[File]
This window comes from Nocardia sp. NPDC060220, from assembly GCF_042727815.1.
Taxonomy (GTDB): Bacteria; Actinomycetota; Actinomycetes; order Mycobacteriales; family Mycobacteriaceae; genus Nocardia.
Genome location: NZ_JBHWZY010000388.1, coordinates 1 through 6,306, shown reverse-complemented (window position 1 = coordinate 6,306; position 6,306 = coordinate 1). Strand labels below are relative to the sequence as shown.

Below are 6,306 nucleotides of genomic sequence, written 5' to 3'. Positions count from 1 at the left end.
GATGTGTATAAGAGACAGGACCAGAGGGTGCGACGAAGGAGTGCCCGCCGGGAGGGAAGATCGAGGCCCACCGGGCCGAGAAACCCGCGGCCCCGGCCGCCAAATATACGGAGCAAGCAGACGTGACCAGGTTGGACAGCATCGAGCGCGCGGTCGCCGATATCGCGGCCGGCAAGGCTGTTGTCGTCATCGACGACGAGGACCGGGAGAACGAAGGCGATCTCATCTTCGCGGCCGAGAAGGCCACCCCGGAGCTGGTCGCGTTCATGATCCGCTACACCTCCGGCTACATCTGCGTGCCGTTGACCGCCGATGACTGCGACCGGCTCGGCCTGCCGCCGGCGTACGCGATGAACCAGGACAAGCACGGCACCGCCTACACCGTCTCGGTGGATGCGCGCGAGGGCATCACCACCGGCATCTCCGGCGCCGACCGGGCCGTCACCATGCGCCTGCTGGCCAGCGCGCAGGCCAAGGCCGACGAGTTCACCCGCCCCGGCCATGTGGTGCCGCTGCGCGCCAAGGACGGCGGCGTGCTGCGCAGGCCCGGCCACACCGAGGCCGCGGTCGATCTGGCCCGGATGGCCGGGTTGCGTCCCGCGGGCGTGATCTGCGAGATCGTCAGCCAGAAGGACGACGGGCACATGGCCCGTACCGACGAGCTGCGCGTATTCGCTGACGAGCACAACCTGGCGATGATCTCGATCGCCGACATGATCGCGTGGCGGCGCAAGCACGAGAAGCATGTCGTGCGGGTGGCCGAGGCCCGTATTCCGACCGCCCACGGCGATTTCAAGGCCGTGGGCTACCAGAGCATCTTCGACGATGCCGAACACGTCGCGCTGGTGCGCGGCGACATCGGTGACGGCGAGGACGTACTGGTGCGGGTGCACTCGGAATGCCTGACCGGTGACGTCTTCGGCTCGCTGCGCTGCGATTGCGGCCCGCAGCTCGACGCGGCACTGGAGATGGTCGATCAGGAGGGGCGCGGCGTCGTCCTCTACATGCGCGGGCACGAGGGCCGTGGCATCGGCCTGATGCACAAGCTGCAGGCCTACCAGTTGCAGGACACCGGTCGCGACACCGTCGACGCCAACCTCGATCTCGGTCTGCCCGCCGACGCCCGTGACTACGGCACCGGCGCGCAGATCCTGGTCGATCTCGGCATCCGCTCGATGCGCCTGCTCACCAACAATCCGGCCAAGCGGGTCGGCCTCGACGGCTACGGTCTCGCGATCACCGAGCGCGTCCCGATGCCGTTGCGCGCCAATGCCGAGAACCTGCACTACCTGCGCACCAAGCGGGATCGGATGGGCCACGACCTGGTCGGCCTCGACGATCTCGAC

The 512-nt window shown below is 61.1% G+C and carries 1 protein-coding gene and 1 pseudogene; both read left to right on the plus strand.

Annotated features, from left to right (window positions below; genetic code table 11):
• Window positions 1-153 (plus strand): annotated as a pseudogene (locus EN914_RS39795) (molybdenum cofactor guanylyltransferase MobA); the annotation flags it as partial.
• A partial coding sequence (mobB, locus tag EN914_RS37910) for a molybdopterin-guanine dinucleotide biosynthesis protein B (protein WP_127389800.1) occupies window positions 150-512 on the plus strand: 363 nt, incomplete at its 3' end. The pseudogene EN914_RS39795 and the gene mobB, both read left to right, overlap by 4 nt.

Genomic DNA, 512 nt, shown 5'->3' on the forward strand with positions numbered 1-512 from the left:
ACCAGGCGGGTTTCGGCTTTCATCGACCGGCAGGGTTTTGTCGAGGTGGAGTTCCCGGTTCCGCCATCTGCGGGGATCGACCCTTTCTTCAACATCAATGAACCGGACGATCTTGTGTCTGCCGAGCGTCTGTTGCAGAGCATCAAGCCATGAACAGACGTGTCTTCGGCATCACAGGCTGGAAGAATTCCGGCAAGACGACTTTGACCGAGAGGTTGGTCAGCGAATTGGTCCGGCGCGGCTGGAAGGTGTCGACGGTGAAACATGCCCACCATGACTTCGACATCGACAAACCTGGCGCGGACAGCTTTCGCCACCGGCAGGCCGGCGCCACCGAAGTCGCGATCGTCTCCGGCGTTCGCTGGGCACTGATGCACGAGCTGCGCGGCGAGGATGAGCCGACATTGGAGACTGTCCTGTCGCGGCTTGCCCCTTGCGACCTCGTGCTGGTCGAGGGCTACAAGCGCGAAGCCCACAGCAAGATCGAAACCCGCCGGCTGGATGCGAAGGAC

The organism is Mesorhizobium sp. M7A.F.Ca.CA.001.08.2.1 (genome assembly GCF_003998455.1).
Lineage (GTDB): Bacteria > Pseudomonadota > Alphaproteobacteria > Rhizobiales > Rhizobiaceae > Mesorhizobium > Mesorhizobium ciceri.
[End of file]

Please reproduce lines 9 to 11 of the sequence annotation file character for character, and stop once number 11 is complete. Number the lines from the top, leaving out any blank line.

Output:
• A partial coding sequence (mobB, locus tag EN914_RS37910) for a molybdopterin-guanine dinucleotide biosynthesis protein B (protein WP_127389800.1) occupies window positions 150-512 on the plus strand: 363 nt, incomplete at its 3' end. The pseudogene EN914_RS39795 and the gene mobB, both read left to right, overlap by 4 nt.

Genomic DNA, 512 nt, shown 5'->3' on the forward strand with positions numbered 1-512 from the left:
ACCAGGCGGGTTTCGGCTTTCATCGACCGGCAGGGTTTTGTCGAGGTGGAGTTCCCGGTTCCGCCATCTGCGGGGATCGACCCTTTCTTCAACATCAATGAACCGGACGATCTTGTGTCTGCCGAGCGTCTGTTGCAGAGCATCAAGCCATGAACAGACGTGTCTTCGGCATCACAGGCTGGAAGAATTCCGGCAAGACGACTTTGACCGAGAGGTTGGTCAGCGAATTGGTCCGGCGCGGCTGGAAGGTGTCGACGGTGAAACATGCCCACCATGACTTCGACATCGACAAACCTGGCGCGGACAGCTTTCGCCACCGGCAGGCCGGCGCCACCGAAGTCGCGATCGTCTCCGGCGTTCGCTGGGCACTGATGCACGAGCTGCGCGGCGAGGATGAGCCGACATTGGAGACTGTCCTGTCGCGGCTTGCCCCTTGCGACCTCGTGCTGGTCGAGGGCTACAAGCGCGAAGCCCACAGCAAGATCGAAACCCGCCGGCTGGATGCGAAGGAC